FORMULA 1 MOTORSPORT NEWS

AUTOWEEK: Analysis: F1 losing its way amid internal battles over engines, cost cutting

The future of Formula One engines continues to be high on the agenda this weekend in Abu Dhabi. As reported last week, the FIA has put plans for an alternative budget engine on hold after the manufacturers agreed to come up with proposals to address four key issues: the cost to customers, guarantee of supply to customers, engine noise, and a reduction in technology.Ferrari F1

The first of what will no doubt be several meetings was held today, and it remains to be seen what solutions the manufacturers can come up with by the Jan. 16 deadline that the FIA has come up with.

One of the big problems is that there are two very different ideas about how much teams should pay for their engines. The view of Bernie Ecclestone and the FIA is that the manufacturers are in the sport for the marketing and research and development benefits they gain, and that their overall investment reflects that. The paying customers don’t get those benefits, so their supplies should be subsidised, goes the thinking.

In contrast, the manufacturers’ view is that they are spending hundreds of millions to make the best engine for their works team — why should lose more money by supplying rivals at considerably less than cost? That view explains why nobody was too keen to supply Red Bull with an engine for 2016. Why spend all that money and let a team of such potential have it at a cheap price? After all the board has to be convinced that F1 pays its way.

“It is a situation where all those big OEMs — like everyone else out there — is trimmed on efficiency,” says Mercedes F1 boss Toto Wolff. “And particularly the car industry is in a constant loop of margins, recalibrating margins, of trimming down costs. And F1, although it is part of the DNA what we do at Mercedes, because it’s around the car, it needs to have the right price for what you do and this is why you can’t just apply easy-going mentality and say it doesn’t matter if you spend a little bit more or a little bit less. It does because somebody will look at the numbers and somebody will make a decision whether it makes sense or not.

“And this is why we are aware that although we have this big mothership behind us, that it needs to be the right price, it needs to have the right value and we are monitoring that and if we are a having a bad race with a bad audience or not the right viewing numbers in terms of what you deliver to your partners, that’s being considered and that is how we operate.”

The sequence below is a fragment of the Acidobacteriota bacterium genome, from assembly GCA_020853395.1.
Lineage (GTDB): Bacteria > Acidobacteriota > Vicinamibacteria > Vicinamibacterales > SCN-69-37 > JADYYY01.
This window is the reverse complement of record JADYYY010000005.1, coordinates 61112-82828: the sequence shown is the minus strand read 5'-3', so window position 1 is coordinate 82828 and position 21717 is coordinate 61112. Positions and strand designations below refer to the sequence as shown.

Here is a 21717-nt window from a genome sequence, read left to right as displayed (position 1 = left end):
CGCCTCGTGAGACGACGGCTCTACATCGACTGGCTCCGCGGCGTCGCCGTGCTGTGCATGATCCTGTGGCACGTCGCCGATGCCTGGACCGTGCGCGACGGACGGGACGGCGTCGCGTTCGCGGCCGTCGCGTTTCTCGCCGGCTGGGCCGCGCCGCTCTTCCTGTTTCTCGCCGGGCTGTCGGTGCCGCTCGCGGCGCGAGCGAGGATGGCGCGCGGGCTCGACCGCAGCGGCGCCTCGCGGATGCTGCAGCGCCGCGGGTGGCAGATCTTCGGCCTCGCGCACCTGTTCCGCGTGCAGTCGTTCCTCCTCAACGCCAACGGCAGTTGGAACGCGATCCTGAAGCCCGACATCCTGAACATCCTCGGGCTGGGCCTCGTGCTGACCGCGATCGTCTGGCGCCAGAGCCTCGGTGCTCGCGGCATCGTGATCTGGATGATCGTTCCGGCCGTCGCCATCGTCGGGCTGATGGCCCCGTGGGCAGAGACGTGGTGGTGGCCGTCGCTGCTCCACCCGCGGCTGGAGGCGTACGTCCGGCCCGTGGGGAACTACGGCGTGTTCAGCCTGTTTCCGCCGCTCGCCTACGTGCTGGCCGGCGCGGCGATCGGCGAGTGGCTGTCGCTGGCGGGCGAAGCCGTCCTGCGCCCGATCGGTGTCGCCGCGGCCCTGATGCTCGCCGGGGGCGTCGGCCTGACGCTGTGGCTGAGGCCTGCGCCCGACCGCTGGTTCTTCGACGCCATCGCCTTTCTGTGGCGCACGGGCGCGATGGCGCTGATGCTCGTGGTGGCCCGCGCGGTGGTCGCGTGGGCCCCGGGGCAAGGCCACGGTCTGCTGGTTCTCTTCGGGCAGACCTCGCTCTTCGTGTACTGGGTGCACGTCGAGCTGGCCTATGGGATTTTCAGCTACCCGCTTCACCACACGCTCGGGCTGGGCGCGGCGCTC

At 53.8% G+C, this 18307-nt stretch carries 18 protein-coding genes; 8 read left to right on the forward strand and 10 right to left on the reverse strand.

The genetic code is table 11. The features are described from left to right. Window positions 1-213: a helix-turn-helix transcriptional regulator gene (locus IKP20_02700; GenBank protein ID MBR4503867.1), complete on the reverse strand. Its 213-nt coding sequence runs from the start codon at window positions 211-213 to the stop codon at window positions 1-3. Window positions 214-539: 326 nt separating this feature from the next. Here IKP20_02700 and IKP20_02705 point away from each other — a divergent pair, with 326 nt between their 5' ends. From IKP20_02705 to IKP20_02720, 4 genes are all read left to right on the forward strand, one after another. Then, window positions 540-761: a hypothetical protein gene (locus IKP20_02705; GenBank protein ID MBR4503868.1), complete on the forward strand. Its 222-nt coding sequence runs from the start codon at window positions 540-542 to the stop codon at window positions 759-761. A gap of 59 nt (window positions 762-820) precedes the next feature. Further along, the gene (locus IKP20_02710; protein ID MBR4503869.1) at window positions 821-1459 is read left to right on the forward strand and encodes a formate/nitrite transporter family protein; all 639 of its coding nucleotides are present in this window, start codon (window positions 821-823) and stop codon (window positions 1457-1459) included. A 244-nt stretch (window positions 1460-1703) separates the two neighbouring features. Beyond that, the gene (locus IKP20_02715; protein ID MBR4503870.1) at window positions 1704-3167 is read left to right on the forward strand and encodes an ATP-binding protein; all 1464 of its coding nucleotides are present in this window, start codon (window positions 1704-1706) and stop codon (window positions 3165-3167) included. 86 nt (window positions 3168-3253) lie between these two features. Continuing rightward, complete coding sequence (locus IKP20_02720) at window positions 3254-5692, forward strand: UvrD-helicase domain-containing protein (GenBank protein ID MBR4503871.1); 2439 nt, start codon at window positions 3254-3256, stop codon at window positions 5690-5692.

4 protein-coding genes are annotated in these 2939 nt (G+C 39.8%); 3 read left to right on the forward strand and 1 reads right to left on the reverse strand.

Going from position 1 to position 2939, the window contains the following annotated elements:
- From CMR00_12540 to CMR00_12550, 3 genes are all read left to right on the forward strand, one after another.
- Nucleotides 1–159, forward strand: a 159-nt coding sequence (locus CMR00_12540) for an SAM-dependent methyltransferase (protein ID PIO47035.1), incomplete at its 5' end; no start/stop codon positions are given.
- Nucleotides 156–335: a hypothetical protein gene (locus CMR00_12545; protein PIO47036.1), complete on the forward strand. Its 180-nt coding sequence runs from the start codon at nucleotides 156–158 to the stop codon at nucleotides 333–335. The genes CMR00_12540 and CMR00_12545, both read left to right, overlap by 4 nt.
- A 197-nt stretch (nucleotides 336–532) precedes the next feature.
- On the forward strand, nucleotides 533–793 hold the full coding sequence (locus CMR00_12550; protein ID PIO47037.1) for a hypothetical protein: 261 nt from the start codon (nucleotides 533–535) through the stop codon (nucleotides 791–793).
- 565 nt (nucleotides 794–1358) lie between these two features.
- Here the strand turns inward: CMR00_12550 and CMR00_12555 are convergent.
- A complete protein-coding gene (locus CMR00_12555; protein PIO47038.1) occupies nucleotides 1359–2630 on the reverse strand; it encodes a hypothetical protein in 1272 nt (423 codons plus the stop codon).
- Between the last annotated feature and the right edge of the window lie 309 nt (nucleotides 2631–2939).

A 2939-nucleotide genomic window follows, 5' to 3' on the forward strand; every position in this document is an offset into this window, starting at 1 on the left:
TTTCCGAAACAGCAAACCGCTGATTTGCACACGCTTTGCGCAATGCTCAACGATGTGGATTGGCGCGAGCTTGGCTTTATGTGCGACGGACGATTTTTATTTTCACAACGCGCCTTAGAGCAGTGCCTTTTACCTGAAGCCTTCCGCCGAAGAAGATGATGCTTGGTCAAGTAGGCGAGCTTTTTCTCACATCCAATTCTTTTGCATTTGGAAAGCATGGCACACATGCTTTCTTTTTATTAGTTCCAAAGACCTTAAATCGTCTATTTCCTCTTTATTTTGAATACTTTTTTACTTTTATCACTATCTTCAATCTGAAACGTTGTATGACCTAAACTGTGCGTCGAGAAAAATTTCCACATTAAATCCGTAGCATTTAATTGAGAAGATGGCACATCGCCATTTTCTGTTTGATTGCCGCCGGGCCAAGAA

Renault’s Cyril Abiteboul warned that his company is not necessarily committed to F1, “At least for a manufacturer, which is a mainstream manufacturer, like Renault, and for which F1 has always been in the DNA but for which is not a must — there are many car makers that are very successful and are not in F1.
“So, we need to be extremely careful about whatever can, I would say, threaten or destabilize our business case in F1 and obviously subsidizing the cost of engines to independent teams — even though we appreciate it might be a necessity to be in the sport and to have a healthy sport but it is something that is endangering the business case.”

..This constant clash between the manufacturers and paying customers, with their very different agendas, means we are unlikely to get any dramatic solutions once the manufacturers have finished their deliberations. Everyone has a narrow view that reflects their own interests, and no one sees the bigger picture. Unfortunately, that’s the way F1 is and always has been.

“I suppose when you look at it, the teams have collectively been spectacularly incapable of coming up with solutions and sensible remedies to the problems,” said Red Bull boss Christian Horner. “And I think the problem we face in F1 is you’ve got vested interest. Within your own team you try to protect the elements that are your strengths, that offer you that competitiveness over your opponents. And I think this is where F1 has tripped over itself over previous years and indeed, the engine formula that we’ve ended up with today arguably is a mistake.